‘Remember Me,’ makes its point – Alzheimer’s does exist in Oman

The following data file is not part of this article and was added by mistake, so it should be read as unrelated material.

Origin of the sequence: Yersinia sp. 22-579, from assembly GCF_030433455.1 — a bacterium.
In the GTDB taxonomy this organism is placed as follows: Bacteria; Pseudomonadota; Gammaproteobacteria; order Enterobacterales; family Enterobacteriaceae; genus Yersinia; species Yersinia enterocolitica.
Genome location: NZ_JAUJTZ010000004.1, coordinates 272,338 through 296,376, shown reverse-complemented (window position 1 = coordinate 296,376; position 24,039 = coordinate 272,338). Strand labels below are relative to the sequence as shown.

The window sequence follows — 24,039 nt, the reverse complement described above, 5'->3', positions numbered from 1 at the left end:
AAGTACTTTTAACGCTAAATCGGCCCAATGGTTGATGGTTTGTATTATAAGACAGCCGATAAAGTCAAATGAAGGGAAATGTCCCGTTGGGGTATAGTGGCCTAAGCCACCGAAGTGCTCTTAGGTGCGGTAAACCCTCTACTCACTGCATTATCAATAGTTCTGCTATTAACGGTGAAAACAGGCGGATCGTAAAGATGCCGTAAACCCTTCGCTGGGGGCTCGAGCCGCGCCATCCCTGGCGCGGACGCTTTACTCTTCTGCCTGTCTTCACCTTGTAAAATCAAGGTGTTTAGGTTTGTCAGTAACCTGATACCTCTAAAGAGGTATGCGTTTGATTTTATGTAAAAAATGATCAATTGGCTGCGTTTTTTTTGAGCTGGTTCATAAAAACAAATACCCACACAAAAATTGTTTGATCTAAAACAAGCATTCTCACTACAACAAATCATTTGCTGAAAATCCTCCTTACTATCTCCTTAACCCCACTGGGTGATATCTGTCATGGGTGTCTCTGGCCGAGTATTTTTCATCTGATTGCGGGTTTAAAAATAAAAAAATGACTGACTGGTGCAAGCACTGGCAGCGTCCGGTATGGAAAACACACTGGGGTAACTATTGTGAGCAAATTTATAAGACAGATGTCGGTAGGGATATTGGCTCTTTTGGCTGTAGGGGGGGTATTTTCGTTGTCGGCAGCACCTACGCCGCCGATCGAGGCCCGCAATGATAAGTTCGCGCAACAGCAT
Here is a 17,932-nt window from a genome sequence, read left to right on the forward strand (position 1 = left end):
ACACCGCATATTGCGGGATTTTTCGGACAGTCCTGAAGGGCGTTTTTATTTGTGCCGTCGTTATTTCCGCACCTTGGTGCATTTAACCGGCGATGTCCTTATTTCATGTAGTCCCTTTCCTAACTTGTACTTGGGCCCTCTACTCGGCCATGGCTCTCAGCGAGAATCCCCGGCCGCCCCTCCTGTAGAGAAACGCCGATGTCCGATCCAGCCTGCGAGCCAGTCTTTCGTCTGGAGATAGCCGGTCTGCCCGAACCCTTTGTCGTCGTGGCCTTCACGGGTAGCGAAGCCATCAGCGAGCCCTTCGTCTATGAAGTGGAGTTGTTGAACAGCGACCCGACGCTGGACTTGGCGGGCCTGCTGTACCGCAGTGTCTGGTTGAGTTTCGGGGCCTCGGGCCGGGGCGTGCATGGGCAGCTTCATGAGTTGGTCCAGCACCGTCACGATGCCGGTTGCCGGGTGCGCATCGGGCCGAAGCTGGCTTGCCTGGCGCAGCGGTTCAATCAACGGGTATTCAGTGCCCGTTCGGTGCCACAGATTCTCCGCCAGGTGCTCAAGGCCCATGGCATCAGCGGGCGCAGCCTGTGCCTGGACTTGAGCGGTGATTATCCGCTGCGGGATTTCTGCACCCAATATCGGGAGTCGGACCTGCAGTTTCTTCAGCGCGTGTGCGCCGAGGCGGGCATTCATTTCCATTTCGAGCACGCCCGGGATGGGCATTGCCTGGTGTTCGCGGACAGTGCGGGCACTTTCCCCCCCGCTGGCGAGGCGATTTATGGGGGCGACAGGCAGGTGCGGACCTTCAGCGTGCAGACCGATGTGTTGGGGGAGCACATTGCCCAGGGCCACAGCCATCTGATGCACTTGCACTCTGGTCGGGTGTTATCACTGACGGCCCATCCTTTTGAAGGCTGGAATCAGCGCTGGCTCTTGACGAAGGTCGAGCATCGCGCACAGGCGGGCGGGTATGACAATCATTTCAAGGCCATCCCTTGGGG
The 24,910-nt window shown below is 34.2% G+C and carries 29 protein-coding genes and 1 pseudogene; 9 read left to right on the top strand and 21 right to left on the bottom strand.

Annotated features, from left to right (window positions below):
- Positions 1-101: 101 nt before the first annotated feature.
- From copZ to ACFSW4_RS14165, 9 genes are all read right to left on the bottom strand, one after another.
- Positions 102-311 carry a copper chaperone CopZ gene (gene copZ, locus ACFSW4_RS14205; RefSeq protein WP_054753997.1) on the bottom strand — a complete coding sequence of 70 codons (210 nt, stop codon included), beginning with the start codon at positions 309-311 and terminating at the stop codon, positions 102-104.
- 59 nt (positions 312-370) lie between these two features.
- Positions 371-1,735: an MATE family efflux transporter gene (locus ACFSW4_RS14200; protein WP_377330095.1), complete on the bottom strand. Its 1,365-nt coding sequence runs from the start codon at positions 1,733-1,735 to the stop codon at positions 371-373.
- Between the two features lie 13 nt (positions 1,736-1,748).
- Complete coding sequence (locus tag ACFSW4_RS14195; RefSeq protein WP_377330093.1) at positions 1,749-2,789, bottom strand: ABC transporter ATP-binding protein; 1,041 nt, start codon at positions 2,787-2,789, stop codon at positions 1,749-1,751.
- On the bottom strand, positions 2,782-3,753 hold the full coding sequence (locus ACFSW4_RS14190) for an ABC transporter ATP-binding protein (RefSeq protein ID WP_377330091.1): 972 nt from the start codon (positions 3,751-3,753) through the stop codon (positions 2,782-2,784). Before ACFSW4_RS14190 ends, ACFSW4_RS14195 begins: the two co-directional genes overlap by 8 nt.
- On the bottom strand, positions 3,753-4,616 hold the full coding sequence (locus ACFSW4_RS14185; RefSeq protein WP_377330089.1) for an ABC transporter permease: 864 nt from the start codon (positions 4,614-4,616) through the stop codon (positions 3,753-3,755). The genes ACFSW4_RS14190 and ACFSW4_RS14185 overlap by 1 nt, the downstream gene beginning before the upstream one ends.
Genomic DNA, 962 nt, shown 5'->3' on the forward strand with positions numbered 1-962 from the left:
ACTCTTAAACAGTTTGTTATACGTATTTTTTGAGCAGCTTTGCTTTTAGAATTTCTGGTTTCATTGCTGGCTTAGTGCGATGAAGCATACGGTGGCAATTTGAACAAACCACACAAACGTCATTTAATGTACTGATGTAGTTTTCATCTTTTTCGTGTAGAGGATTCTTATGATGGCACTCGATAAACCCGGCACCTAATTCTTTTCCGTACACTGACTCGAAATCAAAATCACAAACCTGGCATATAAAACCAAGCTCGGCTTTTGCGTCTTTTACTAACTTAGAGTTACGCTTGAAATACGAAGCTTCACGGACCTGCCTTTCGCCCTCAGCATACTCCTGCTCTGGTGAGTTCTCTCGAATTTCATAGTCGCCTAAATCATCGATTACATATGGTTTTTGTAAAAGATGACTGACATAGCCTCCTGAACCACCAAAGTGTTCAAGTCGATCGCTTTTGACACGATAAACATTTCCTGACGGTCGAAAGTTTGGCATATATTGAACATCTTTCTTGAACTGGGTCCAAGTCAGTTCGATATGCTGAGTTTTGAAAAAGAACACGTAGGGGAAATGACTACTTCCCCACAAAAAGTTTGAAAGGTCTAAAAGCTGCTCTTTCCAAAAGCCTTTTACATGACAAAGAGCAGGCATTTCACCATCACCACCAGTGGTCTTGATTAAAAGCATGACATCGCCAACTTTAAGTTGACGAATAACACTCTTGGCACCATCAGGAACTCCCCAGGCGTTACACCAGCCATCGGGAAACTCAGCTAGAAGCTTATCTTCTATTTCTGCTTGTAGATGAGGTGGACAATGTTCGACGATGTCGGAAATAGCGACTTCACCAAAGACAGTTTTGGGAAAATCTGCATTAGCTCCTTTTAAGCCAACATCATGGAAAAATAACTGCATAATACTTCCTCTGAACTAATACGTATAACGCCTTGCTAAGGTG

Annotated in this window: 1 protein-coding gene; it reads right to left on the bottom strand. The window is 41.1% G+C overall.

Lakshmi Kothaneth – MUSCAT – Sept. 30: The ‘Remember Me’ event to raise awareness about Alzheimer’s condition brought an understanding on the importance of the right support for care givers. The World Alzheimer’s Day was marked by Sultan Qaboos University Hospital and Oman Alzheimer’s Society at Muscat Grand Mall on Wednesday. The winners of the photography contest were announced on the occasion with Majid al Amri taking the first price, Faheem al Malki the second place, followed by Abdullah al Saidi in the third place. ‘Remember Me’ event also conducted blood sugar and cholesterol tests bringing in focus the connection of Alzheimer’s with diabetes and hypertension. Cognitive tests were also available for visitors to take part in. In addition to psychiatrists and psychologists, there were participation from the Alzheimer’s patients support group as well as care givers of patients who were often family members. Alzheimer’s Support Group in Oman is to educate, empower and support. In the support group members got to meet people with similar experiences and challenges. “Once a month we hold a meeting with the support group who are all care givers. All of them have a family member – father, mother, brother or sister who suffers from Alzheimer’s. It could be a moderate condition or severe. We share experiences and follow up on each other. The senior psychiatrists guide us in order to take care of the patients in the right way,” explained Psychologist Hashil al Hatmi. “It is important for everyone to know that Alzheimer’s exist in Oman. There is no 100% cure, instead interventions such as family therapy and group sessions can help the care givers,” he added. Salma al Riyami gave up her job once her father was diagnosed with Alzheimer’s three years ago. “In the beginning we had no idea what was this disease and what to do about it until we took him to Sultan Qaboos University Hospital. He was diagnosed with Alzheimer’s but we did not know what Alzheimer’s was. Then we came to know about the Oman Alzheimer’s society. Slowly we began to learn about the situation and how to take care of our father. Now it is very normal at home,” said Salma. When asked what was the most difficult part of having a family member afflicted with Alzheimer’s Salma said: “The most difficult part is accepting that your father does not know you anymore. He remembers his wife’s name but not who she is.” Salma’s father does not recognize any of the family members but she stressed for the family he is still the father and that is exactly how they treat him. But not all patients are that lucky and that is why health experts want the people to be aware and take early actions as Alzheimer’s cannot be cured, but progression can be slowed down. Qutba al Ghafri, specialises in Mental Health Nursing and extends support to the care givers. “Care givers are the most important part of the whole process. We have workshops called, ‘Friends of Alzheimer’s’. “We take volunteers and give them accredited workshop. We train them to recognize Alzheimer’s patients. Amongst the elderly there are signs and symptoms. Once they recognize the patients the volunteers will train the care givers how to take care of the patients with this disorder. Most importantly volunteers also spread the awareness on Alzheimer’s,” explained Qutba. The experts point out that providing care to people with dementia is stressful experience and has been associated with high burden of care. Such issue has been under-researched in the Arabic part of the world, which is why the Behavioural Medicine at Sultan Qaboos University Hospital conducted the research. The study concluded that increased burden was evidenced to be associated with higher incidence of mental disorders. Screening and early intervention will impact positively on the care giver as well as the patient.